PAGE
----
LCH.Clearnet, an independent clearing house, and SIX x-clear, the central counterparty (CCP) and licensed Swiss bank, have published a summary link agreement which provides the framework for successful interoperability across Europe. The existing interoperability arrangement between the clearing houses, which serves the London Stock Exchange (LSE) and SIX Swiss Exchange, uses this link agreement.
The agreement is based upon a proven model which successfully withstood the Lehman default. The model has been designed to minimise the risk of contagion by safeguarding the assets of the non-defaulting CCP and its members.
Key features include:
Integrity of risk management:
- Each CCP retains the authority to determine the eligibility of trades for clearing.
- Margining process preserves the integrity and safeguards of each CCP.
Protection from contagion in the event of a default:
- ‘Defaulter pays’ model ensures protection for non-defaulting CCP and its members.
- Distinct default funds minimises contagion in the event of a CCP default.
Urs Wieland, member of the executive committee and head of risk management at SIX x-clear, said: “SIX x-clear and LCH.Clearnet understand and support the market’s need for transparency. By publishing all major contents of our inter-CCP contract, SIX x-clear and LCH.Clearnet remain committed to championing the needs of our clients by providing safe, secure and transparent interoperable CCP links. CCPs should never compete on risk and when interoperability is implemented correctly, risk is not compromised. The introduction of competitive clearing for UK equities on the LSE caused no market disruption and showed the true benefits of the system – move to your favoured clearer immediately or simply stay with the incumbent, all the while experiencing no disruption.”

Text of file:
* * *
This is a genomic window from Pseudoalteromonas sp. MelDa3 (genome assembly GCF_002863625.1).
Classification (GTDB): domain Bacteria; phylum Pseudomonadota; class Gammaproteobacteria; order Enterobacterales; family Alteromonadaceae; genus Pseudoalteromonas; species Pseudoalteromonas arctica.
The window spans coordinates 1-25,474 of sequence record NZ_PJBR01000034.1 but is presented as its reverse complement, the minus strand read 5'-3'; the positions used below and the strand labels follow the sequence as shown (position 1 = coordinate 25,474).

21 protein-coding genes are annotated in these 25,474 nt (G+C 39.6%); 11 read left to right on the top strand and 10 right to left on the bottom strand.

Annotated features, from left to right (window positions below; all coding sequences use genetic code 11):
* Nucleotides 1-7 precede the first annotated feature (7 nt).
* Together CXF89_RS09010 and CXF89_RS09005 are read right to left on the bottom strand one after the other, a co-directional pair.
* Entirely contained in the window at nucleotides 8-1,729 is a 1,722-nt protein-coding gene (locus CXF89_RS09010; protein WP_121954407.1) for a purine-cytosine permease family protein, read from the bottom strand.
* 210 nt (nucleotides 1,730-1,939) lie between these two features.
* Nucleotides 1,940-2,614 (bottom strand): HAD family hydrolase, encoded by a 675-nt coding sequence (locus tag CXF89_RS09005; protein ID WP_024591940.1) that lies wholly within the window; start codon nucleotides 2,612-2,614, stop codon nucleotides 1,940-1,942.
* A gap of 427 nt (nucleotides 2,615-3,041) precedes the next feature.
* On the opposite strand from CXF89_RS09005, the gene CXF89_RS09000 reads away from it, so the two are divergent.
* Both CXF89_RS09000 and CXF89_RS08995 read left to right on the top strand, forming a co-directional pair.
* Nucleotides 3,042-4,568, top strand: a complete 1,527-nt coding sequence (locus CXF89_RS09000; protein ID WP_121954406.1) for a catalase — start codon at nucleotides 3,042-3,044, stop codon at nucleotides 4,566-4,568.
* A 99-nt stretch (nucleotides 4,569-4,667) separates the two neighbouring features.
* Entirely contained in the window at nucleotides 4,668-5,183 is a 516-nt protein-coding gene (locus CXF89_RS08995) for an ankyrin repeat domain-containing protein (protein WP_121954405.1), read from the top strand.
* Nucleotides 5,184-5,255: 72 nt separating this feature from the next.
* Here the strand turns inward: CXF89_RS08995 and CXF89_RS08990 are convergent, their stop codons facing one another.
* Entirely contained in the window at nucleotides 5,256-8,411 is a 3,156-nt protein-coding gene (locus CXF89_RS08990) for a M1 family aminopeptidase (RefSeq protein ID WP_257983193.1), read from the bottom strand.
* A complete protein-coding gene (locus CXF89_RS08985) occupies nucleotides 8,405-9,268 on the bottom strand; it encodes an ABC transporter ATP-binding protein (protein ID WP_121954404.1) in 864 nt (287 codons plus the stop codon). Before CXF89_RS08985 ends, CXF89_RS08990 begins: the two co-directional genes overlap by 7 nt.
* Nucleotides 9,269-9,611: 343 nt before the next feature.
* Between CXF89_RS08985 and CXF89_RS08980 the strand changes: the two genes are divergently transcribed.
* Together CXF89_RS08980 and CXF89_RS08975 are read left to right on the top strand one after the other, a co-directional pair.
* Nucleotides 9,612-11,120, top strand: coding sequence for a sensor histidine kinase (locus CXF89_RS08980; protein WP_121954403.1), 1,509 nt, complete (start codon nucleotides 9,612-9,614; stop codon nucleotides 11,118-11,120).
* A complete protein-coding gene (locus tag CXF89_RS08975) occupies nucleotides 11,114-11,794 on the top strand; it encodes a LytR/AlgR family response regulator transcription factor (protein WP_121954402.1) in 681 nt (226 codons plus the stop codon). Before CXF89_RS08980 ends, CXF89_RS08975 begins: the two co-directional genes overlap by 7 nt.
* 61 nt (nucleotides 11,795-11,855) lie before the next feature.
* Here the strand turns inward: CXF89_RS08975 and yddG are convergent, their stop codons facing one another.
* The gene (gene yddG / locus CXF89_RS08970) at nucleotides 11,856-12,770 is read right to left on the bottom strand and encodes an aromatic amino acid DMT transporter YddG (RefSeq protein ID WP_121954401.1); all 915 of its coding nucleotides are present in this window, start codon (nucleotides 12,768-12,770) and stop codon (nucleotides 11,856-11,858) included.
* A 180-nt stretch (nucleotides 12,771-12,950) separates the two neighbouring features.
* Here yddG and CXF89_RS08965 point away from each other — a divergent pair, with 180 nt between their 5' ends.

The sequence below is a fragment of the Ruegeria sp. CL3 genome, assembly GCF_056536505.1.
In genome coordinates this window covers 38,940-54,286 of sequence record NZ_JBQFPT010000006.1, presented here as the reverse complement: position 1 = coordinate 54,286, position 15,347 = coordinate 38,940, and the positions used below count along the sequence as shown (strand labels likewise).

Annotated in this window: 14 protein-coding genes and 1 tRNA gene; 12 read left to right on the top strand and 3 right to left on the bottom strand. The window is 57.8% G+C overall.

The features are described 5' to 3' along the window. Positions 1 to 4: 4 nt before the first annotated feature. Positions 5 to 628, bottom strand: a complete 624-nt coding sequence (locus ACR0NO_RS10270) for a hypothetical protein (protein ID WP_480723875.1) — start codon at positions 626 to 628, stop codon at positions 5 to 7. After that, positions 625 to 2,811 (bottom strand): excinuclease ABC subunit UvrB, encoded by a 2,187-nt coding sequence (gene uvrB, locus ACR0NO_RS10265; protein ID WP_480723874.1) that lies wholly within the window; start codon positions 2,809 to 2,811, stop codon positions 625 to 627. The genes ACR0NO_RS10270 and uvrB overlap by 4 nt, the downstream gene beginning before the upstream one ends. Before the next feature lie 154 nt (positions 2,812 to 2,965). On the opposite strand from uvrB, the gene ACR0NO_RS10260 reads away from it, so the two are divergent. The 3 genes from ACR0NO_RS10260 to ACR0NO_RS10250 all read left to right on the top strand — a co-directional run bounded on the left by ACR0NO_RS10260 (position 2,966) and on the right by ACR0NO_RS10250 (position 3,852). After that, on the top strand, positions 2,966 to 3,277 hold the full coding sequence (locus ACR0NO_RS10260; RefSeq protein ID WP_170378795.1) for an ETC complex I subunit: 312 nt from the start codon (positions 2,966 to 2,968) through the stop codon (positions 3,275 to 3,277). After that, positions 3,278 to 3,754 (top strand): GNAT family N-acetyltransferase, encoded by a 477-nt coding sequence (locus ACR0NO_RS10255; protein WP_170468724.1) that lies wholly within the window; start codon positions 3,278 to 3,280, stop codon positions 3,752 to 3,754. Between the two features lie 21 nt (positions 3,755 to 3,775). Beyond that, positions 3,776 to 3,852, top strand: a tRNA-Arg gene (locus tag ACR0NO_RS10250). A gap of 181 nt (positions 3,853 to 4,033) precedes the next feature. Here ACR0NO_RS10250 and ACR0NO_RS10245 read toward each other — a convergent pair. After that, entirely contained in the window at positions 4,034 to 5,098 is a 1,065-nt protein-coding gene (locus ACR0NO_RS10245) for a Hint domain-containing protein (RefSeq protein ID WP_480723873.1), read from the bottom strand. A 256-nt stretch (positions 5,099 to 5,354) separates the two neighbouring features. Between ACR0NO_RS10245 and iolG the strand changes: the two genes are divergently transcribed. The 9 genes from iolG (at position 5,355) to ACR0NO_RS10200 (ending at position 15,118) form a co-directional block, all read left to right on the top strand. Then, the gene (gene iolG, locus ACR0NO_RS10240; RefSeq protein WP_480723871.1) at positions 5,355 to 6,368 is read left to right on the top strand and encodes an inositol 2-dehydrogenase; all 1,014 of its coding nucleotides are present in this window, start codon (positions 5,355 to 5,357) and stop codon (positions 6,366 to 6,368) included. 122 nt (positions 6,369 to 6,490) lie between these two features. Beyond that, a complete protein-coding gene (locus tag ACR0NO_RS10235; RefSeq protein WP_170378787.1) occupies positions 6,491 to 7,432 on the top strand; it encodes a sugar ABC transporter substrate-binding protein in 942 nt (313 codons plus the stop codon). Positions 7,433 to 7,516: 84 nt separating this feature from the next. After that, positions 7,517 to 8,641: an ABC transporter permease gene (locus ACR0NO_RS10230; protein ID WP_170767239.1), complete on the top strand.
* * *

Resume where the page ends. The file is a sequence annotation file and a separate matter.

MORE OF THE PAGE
A report by broking group Marsh examines the repercussions from the administration of the South Korean company, which filed for bankruptcy protection at the end of August.
Global research by C2FO suggests that smaller businesses are less concerned with the repercussions of Brexit and the upcoming US presidential election.
A squeeze on skilled talent means it now takes an average of seven weeks to fill open permanent roles in finance in the UK according to new research from financial services recruitment firm Robert Half.
Early-stage merger and acquisition deals in Asia-Pacific show nearly 10% year-on-year growth in recent months.